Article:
10 months ago, Avaya filed for chapter 11 protection kicking off the largest bankruptcy event in the history of the call center industry. Avaya faced a tough challenge to reach a restructuring agreement with their many debt holders and to have it done quickly in order to minimize the damage to the brand and the slow bleed of customers to competitors. Most of the process happened out of the public view, but in the last month, three announcements have revealed the status.
It looks like Avaya met their challenge successfully and will be exiting bankruptcy soon. More importantly, they managed to shake off a large portion of their debt and set their sights on an IPO in early 2018.
The Tick Tock
Here’s a run-down of recent significant news:
August 7: Agreement Reached with the Debt Holders
This was the big step everyone was waiting for. Avaya announced that it reached an agreement with the majority of debt holders. This agreement is called the “PSA” or Plan Support Agreement (an inscrutably bland legal acronym, if I ever saw one) and it basically says who’s getting how much of a haircut on which debt.
September 12: The Plan is Heading to a Vote
In this announcement, we learned that the bankruptcy court approved the PSA and Avaya can start soliciting votes. Two important dates were also set: Voting will close October 27th and a court hearing to “confirm” the plan (assuming they get the votes) is set for November 15th. This was closely followed by the news that a judge was appointed as the mediator for the case. People that understand bankruptcies tell me that these are very positive signs.
September 28: Avaya Plans to Emerge from Bankruptcy as a Public Company
Many people suspected that Avaya wanted to do an IPO immediately after the bankruptcy. Last week, we heard the first official confirmation that this is indeed the plan. John Sullivan, Avaya’s VP and corporate treasurer, stated: “First of all, [being public means] a lot more visibility and you get more press because people will be following your stock… We always filed our financial statements even when we were a private company and there is no difference.”
Avaya Making Good Progress During the Bankruptcy
In February, Avaya put on a great conference in Vegas. When I reviewed the event (Avaya Did Good with their Spotlight Moment This Week) I said “they made good use of a unique moment in their history…” and came away cautiously optimistic.
They’ve followed that up with some progress on the product front. Here are just a few highlights:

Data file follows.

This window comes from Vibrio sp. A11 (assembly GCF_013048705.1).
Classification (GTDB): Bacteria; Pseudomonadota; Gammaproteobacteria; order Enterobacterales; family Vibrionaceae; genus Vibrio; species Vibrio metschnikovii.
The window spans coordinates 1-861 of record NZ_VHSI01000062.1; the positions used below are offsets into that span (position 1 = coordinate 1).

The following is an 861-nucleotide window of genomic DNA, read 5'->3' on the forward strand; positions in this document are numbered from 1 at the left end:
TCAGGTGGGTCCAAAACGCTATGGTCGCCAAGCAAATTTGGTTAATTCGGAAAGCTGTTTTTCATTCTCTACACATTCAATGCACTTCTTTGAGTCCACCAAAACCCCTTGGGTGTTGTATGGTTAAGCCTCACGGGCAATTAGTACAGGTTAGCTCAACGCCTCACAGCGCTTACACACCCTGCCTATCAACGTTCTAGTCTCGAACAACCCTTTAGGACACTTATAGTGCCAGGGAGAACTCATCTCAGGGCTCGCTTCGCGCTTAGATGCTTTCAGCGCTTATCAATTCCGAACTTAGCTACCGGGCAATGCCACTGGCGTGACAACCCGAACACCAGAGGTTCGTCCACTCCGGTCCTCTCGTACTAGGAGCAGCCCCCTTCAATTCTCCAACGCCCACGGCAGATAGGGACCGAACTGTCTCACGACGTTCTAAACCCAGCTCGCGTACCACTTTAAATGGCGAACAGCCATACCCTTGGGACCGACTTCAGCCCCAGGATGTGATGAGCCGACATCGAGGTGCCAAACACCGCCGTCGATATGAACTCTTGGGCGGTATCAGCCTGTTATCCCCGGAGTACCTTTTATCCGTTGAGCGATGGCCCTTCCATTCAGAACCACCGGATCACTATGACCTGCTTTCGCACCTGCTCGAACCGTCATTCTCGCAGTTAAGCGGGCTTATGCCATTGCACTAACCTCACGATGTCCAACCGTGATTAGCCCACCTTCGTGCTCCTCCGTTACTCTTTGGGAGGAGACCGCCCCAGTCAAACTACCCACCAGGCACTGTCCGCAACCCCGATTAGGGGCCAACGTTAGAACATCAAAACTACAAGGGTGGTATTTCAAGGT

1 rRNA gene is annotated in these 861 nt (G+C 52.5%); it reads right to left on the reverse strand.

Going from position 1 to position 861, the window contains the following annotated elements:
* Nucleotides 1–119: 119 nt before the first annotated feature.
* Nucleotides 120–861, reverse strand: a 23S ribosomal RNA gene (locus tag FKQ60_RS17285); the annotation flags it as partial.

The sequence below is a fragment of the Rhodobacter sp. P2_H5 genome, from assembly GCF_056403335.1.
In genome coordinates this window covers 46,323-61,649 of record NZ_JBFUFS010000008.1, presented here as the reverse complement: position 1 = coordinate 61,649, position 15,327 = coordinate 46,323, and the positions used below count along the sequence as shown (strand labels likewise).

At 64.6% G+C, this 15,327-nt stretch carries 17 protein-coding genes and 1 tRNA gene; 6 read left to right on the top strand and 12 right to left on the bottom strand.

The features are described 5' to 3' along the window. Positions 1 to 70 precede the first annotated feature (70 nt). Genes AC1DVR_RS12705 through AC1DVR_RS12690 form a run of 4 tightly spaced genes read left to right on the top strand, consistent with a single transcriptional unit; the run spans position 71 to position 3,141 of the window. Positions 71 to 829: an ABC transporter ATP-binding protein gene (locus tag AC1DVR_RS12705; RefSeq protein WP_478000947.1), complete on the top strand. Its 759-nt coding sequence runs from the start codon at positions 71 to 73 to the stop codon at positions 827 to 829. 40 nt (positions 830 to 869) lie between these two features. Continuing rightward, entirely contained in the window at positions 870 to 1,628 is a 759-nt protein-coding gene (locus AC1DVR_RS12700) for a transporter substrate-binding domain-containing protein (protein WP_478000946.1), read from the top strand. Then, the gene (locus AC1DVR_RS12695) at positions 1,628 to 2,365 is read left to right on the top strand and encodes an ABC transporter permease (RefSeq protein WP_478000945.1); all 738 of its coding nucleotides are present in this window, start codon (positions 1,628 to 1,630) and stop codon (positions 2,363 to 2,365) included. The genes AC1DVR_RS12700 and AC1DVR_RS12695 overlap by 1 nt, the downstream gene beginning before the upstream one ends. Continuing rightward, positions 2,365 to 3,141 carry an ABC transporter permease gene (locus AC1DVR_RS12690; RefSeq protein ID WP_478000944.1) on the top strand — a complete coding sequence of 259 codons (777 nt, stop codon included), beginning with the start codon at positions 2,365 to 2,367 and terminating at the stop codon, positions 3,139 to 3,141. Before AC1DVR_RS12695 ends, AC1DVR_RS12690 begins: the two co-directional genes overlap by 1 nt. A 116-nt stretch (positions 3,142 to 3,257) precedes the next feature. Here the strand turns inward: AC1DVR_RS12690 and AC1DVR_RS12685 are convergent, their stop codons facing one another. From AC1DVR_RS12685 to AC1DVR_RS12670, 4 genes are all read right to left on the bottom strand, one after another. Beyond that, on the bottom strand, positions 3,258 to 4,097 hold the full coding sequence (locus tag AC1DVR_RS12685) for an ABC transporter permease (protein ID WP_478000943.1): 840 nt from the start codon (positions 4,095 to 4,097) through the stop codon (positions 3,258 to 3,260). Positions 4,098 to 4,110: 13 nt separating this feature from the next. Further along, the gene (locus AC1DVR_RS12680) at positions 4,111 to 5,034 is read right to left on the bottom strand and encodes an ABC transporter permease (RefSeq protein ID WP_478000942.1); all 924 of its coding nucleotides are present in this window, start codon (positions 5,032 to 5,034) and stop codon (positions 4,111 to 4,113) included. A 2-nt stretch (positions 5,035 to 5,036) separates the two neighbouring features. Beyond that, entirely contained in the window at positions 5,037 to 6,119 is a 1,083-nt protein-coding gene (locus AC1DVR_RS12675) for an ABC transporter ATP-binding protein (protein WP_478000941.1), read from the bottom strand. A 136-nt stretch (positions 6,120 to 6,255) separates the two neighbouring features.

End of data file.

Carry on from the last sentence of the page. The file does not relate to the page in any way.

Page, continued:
- In February, they announced a BPO-focussed product (in partnership with Spoken Communications).
- In July, they introduced the Customer Engagement Cloud. (Puts Oceana in a hybrid architecture.)
- In September, their midmarket platform hit an impressive milestone: “…Avaya IP Office reaches 600,000 systems issued to businesses and organizations around the world…” As their CTO Laurent Philonenko put it in this tweet, that’s systems, not users. When you see a number that big, you realize the dominating scale of Avaya’s ecosystem. They really are in a league of their own.
But the World Isn’t Standing Still
Even though Avaya is progressing through chapter 11 fairly quickly, competitors aren’t standing still! The past 10 months have been unusually dynamic in the call center industry:
- Amazon entered the call center game with Connect, unveiling it with a massive booth at Call Center Week. This is especially significant when you consider that other cloud-based call centers use Amazon’s AWS as their infrastructure: InIn/Genesys, Talkdesk, InContact and even Avaya. (If you think that selling call center service is strangely peripheral to Amazon’s core business, read Why Amazon is Eating the World by @zackkanter.)
- Mitel bought Shoretel.
- Oracle is entering the game with “Customer Engagement Cloud”.
- Talkdesk is making strong gains. They launched an impressive partner program with a true “app store”, i.e. one-click install plus unified monthly-billing. We’ll definitely be writing more about that. (Wink wink.)
- Genesys continues to digest its acquisition of InIn, and announced a major initiative in AI called “Kate”.
- Five9 finished a major revamp of their platform, adopting the new approach of “microservices”. See Five9 Preps for Digital Era.
- Twilio is gaining ground as an alternative to “traditional” vendors. Banking giant ING recently switched from an Avaya call center to a system built internally using Twilio APIs. Start at the 9 minute mark in this video for more.
Our previous writing on the topic:
- Will Avaya’s Chapter 11 be like Aspect’s or like Nortel’s
- Avaya Did Good with their Spotlight Moment This Week
- Avaya Chugging Through Chapter 11, But the World’s Not Waiting
For a great summary check out analyst Dave Michels’ post Avaya Bouncing Back…Maybe. Analyst Sheila McGee-Smith dives into the details of the PSA in this post from August: Avaya Takes Critical Next Step in Bankruptcy Process. If you really want to get into the weeds of the chapter 11 process, Phil Edholm has been providing great coverage.
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